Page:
You can’t talk about marketing in the metaverse without understanding the global political context. According to The Economist, the world is experiencing the first signs of what they call “soft intervention”, that is, the involvement of the government in the actions of companies. In Mexico it seems to me that it is about “not so soft intervention”. Everyone will be able to quickly locate the octagon placed on food products for mass consumption.
Unquestionably, world governments have decided that they will not only create regulatory frameworks (neoliberal strategy of economic control) but now they will act directly. For brands, this implies less focus on complying with legal parameters—read compliance—and more to avoid waking up the sleeping giant. Companies will look for a consumer-oriented marketing that has relevance, significance and reputation as its objective.
The metaverse could be the perfect solution, the governments of the world are just beginning to understand digital marketing, social networks and digital spaces, but they are lost on this topic. For those unversed, the “metaverse is a network of 3D virtual worlds focused on social connection; a unique and universal virtual world facilitated by the use of virtual and augmented reality headsets.” Billed as the next iteration of the internet, the metaverse is where the physical and digital worlds meet. As an evolution of social technologies, the metaverse allows digital representations of people, avatars, to interact with each other in a variety of settings. Whether at work, in an office, going to concerts or sporting events, or even trying on clothes. Not surprisingly, this is Mark Zuckerberg’s new frontier, a world where consumerism can be taken to the extreme without having to produce a single product. Let’s think of the Matrix but controlled by Skynet.
It is estimated that 85 million people used augmented reality or virtual reality in 2021. According to ARtillery Intelligence in 2022, 28 million virtual reality units will be sold globally. The undisputed leader with 75 percent of the market is Facebook.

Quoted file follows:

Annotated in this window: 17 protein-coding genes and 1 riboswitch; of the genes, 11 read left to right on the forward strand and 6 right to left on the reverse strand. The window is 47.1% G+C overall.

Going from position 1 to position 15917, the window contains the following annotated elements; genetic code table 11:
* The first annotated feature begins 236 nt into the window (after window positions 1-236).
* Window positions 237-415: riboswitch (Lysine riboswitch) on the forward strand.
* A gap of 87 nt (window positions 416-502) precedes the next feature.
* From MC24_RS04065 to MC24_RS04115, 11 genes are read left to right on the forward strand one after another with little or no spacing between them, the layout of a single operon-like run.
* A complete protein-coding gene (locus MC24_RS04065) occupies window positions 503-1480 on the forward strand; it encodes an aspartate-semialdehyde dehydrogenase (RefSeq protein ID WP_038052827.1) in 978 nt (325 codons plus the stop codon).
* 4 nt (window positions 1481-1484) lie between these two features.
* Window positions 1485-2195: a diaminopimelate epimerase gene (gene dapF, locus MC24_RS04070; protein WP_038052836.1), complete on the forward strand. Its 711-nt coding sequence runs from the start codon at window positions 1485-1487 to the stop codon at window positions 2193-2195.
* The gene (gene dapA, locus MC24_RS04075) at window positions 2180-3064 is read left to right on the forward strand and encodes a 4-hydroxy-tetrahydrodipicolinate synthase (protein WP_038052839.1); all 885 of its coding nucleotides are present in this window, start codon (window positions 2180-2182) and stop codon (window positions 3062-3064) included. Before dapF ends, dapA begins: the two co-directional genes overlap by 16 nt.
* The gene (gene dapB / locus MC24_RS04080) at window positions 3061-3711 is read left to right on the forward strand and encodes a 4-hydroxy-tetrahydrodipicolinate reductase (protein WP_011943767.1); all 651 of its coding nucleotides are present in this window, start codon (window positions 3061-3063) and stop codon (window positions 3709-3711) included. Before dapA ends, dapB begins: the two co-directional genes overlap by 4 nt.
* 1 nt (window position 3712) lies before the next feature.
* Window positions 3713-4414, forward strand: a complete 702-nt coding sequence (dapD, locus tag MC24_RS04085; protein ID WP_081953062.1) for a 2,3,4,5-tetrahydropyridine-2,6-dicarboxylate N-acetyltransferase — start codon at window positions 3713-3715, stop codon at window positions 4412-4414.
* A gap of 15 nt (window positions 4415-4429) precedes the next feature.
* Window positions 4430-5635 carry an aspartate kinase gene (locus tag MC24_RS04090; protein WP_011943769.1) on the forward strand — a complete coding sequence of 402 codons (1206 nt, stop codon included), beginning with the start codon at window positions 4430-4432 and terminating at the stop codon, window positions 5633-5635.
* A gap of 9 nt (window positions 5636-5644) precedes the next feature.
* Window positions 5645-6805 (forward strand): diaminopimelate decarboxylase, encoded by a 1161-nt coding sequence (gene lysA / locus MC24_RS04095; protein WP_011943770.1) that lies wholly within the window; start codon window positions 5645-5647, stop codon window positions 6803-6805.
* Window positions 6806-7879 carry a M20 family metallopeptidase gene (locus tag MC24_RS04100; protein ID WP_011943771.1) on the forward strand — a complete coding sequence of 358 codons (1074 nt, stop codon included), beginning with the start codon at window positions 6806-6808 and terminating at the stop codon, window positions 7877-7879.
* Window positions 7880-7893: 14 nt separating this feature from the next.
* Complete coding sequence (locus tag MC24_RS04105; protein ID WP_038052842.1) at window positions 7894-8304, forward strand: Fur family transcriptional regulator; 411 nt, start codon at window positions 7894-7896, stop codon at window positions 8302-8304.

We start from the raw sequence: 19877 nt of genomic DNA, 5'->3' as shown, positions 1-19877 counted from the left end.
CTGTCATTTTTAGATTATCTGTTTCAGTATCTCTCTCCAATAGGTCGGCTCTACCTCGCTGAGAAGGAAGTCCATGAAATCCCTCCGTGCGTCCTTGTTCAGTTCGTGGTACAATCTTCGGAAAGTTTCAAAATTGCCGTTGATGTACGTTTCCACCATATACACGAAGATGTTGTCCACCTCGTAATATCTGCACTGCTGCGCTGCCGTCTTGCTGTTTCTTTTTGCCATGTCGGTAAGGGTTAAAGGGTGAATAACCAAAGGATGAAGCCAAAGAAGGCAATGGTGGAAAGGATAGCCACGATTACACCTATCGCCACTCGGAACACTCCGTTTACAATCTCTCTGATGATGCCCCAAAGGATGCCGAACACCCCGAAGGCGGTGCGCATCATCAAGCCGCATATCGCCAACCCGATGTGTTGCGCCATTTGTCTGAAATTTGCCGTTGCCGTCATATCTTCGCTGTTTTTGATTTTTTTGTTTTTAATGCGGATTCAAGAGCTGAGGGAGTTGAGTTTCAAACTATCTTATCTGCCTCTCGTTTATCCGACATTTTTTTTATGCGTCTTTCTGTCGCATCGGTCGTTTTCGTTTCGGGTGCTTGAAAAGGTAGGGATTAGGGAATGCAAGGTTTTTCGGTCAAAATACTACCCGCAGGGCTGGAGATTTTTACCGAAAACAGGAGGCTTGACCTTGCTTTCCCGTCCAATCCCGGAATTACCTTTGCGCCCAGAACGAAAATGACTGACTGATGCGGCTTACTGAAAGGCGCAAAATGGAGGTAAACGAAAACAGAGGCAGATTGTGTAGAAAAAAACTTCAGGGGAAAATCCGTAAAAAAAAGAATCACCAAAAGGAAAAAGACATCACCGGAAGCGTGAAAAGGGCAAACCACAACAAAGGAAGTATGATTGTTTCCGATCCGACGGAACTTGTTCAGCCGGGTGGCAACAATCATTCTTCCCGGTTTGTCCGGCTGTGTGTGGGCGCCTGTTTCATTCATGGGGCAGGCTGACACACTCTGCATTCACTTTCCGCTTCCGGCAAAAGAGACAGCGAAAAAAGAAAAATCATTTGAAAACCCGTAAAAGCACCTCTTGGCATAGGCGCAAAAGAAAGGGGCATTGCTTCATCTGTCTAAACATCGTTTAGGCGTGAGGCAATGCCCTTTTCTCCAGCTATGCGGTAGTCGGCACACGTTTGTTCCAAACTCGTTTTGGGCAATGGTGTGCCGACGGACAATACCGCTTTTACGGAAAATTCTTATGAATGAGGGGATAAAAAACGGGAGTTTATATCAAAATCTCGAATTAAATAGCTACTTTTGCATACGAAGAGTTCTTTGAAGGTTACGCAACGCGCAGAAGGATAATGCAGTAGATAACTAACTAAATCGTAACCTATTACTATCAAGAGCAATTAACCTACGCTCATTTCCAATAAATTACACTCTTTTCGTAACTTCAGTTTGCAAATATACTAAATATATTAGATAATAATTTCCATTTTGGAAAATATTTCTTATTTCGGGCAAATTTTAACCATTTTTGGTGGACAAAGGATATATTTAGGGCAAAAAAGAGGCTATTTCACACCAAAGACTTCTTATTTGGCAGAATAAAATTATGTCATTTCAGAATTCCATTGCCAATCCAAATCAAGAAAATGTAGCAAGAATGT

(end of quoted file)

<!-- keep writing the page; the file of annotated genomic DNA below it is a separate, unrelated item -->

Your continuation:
Marketing in the metaverse
It is inevitable, young people will spend much of their lives immersed in a virtual world. Brands have already noticed and have begun to invest to have a presence.
If marketing in the metaverse is not yet part of your content strategy by 2022, you have a problem. Understanding how to market it is critical to attracting younger consumers. The metaverse will be controlled by the same tech giants looking to — in a new way — make more money as real-world resources are running out. The metaverse, as these companies envision it, is not a promising new frontier for humanity. It’s another place to spend money on things, except here the empty promise that “buying things will make you happy” is further exposed by the fact that the things in question don’t physically exist.
Nike has been one of the most visible companies investing in marketing in the metaverse. At the end of 2021, it announced the purchase of RTFKT, a company founded 12 months earlier that created digital products such as tennis shoes and uses blockchain technology to guarantee authenticity. According to Nike CEO John Donahoe: “Our plan is to invest in the RTFKT brand, serve and grow its innovative and creative community, and expand Nike’s digital footprint and capabilities.”
It’s incredible, but brands will now have to invest in products that use technologies like NFT to sell unique digital creations. The issue is not minor, through this mechanism a central problem of the digital world is attacked, copying a digital element has no cost, in that sense the goods tend to lose value quickly. The idea of using blockchain solves that problem.
However, the real issue is whether the consumer wants to spend all their time in a virtual world. Problems such as bullying, discrimination and exploitation also exist virtually. To show a button, just listen to a person interact and shout on xbox. Brands must invest in these spaces, in creating content and speeding up their participation in what will be a new medium. It will not compete with a good park but it will definitely take away Netflix and YouTube. Virtual reality will occupy a place among the new forms of entertainment and will strengthen the position of Facebook, which will now steal a share of the market from going to the movies, watching television and even a zoom meeting.
The logic against investing in marketing in the metaverse
On the other hand, there is an argument against investing money in Facebook. Brands should learn from the lessons of the past, how much money was invested in creating communities that today are deserted or require investment to be reached. Facebook was a master at convincing brands to launch their pages and promote likes and fans, only to remove access through “organic reach factors”. Will it happen again that brands like Nike invest millions in the metaverse and then have to pay to enter?